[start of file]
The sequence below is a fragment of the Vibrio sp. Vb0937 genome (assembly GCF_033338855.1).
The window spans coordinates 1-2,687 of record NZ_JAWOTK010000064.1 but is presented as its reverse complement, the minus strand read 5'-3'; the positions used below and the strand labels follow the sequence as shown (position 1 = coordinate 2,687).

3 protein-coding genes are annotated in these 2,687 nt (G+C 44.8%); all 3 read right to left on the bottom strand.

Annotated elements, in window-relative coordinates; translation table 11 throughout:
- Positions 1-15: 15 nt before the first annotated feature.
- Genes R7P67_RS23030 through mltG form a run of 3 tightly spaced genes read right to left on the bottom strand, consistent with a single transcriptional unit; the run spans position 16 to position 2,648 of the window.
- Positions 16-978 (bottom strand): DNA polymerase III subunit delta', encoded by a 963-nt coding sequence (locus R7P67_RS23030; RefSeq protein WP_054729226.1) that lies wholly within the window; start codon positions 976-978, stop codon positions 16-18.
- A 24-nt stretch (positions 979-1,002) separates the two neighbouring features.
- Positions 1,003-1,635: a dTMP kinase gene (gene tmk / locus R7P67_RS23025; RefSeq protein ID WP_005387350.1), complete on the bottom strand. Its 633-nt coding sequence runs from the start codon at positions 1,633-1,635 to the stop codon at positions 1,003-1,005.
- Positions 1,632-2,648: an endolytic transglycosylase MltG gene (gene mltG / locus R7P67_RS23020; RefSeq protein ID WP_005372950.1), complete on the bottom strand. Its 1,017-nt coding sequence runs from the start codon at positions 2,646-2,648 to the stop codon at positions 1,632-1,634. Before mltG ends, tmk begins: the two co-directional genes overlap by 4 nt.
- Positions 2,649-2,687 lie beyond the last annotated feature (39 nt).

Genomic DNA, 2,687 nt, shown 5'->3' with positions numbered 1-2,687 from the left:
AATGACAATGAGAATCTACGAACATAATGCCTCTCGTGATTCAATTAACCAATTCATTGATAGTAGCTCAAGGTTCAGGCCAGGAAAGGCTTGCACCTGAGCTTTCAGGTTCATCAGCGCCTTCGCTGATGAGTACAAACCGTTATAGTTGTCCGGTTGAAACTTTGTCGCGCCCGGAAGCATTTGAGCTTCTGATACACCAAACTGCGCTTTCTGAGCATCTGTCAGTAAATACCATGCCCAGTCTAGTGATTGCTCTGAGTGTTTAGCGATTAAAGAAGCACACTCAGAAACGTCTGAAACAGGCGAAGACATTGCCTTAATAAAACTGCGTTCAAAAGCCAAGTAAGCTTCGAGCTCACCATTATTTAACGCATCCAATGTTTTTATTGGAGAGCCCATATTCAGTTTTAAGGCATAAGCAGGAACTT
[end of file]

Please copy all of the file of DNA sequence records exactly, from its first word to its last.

The sequence below is a fragment of the Vibrio sp. Vb0937 genome (assembly GCF_033338855.1).
The window spans coordinates 1-2,687 of record NZ_JAWOTK010000064.1 but is presented as its reverse complement, the minus strand read 5'-3'; the positions used below and the strand labels follow the sequence as shown (position 1 = coordinate 2,687).

3 protein-coding genes are annotated in these 2,687 nt (G+C 44.8%); all 3 read right to left on the bottom strand.

Annotated elements, in window-relative coordinates; translation table 11 throughout:
- Positions 1-15: 15 nt before the first annotated feature.
- Genes R7P67_RS23030 through mltG form a run of 3 tightly spaced genes read right to left on the bottom strand, consistent with a single transcriptional unit; the run spans position 16 to position 2,648 of the window.
- Positions 16-978 (bottom strand): DNA polymerase III subunit delta', encoded by a 963-nt coding sequence (locus R7P67_RS23030; RefSeq protein WP_054729226.1) that lies wholly within the window; start codon positions 976-978, stop codon positions 16-18.
- A 24-nt stretch (positions 979-1,002) separates the two neighbouring features.
- Positions 1,003-1,635: a dTMP kinase gene (gene tmk / locus R7P67_RS23025; RefSeq protein ID WP_005387350.1), complete on the bottom strand. Its 633-nt coding sequence runs from the start codon at positions 1,633-1,635 to the stop codon at positions 1,003-1,005.
- Positions 1,632-2,648: an endolytic transglycosylase MltG gene (gene mltG / locus R7P67_RS23020; RefSeq protein ID WP_005372950.1), complete on the bottom strand. Its 1,017-nt coding sequence runs from the start codon at positions 2,646-2,648 to the stop codon at positions 1,632-1,634. Before mltG ends, tmk begins: the two co-directional genes overlap by 4 nt.
- Positions 2,649-2,687 lie beyond the last annotated feature (39 nt).

Genomic DNA, 2,687 nt, shown 5'->3' with positions numbered 1-2,687 from the left:
AATGACAATGAGAATCTACGAACATAATGCCTCTCGTGATTCAATTAACCAATTCATTGATAGTAGCTCAAGGTTCAGGCCAGGAAAGGCTTGCACCTGAGCTTTCAGGTTCATCAGCGCCTTCGCTGATGAGTACAAACCGTTATAGTTGTCCGGTTGAAACTTTGTCGCGCCCGGAAGCATTTGAGCTTCTGATACACCAAACTGCGCTTTCTGAGCATCTGTCAGTAAATACCATGCCCAGTCTAGTGATTGCTCTGAGTGTTTAGCGATTAAAGAAGCACACTCAGAAACGTCTGAAACAGGCGAAGACATTGCCTTAATAAAACTGCGTTCAAAAGCCAAGTAAGCTTCGAGCTCACCATTATTTAACGCATCCAATGTTTTTATTGGAGAGCCCATATTCAGTTTTAAGGCATAAGCAGGAACTT